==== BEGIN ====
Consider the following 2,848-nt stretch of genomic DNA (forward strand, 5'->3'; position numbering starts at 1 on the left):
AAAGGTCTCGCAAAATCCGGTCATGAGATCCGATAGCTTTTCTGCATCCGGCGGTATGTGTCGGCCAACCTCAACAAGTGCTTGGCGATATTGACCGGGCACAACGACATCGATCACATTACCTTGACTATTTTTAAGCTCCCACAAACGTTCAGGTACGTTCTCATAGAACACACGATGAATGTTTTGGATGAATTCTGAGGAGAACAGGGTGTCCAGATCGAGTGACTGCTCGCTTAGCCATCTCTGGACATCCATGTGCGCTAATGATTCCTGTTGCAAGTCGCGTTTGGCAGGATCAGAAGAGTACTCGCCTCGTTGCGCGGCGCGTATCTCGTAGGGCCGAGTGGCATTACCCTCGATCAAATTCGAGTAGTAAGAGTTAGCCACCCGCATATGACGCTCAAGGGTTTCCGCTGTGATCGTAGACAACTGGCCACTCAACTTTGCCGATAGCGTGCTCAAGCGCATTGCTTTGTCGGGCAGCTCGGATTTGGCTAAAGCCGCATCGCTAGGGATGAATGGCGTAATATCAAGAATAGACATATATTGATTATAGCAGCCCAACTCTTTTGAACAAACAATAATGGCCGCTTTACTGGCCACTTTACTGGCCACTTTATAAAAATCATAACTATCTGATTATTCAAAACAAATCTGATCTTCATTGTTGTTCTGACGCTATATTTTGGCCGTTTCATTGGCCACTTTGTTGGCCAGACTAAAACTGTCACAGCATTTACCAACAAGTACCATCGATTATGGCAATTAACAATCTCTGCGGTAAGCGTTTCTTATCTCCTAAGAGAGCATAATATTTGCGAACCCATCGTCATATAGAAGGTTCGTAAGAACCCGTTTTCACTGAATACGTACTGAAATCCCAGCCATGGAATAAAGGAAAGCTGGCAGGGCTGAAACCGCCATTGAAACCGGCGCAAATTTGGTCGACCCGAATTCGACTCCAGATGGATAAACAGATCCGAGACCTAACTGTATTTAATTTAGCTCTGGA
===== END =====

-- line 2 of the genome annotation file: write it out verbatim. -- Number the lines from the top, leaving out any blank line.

AAAGGTCTCGCAAAATCCGGTCATGAGATCCGATAGCTTTTCTGCATCCGGCGGTATGTGTCGGCCAACCTCAACAAGTGCTTGGCGATATTGACCGGGCACAACGACATCGATCACATTACCTTGACTATTTTTAAGCTCCCACAAACGTTCAGGTACGTTCTCATAGAACACACGATGAATGTTTTGGATGAATTCTGAGGAGAACAGGGTGTCCAGATCGAGTGACTGCTCGCTTAGCCATCTCTGGACATCCATGTGCGCTAATGATTCCTGTTGCAAGTCGCGTTTGGCAGGATCAGAAGAGTACTCGCCTCGTTGCGCGGCGCGTATCTCGTAGGGCCGAGTGGCATTACCCTCGATCAAATTCGAGTAGTAAGAGTTAGCCACCCGCATATGACGCTCAAGGGTTTCCGCTGTGATCGTAGACAACTGGCCACTCAACTTTGCCGATAGCGTGCTCAAGCGCATTGCTTTGTCGGGCAGCTCGGATTTGGCTAAAGCCGCATCGCTAGGGATGAATGGCGTAATATCAAGAATAGACATATATTGATTATAGCAGCCCAACTCTTTTGAACAAACAATAATGGCCGCTTTACTGGCCACTTTACTGGCCACTTTATAAAAATCATAACTATCTGATTATTCAAAACAAATCTGATCTTCATTGTTGTTCTGACGCTATATTTTGGCCGTTTCATTGGCCACTTTGTTGGCCAGACTAAAACTGTCACAGCATTTACCAACAAGTACCATCGATTATGGCAATTAACAATCTCTGCGGTAAGCGTTTCTTATCTCCTAAGAGAGCATAATATTTGCGAACCCATCGTCATATAGAAGGTTCGTAAGAACCCGTTTTCACTGAATACGTACTGAAATCCCAGCCATGGAATAAAGGAAAGCTGGCAGGGCTGAAACCGCCATTGAAACCGGCGCAAATTTGGTCGACCCGAATTCGACTCCAGATGGATAAACAGATCCGAGACCTAACTGTATTTAATTTAGCTCTGGA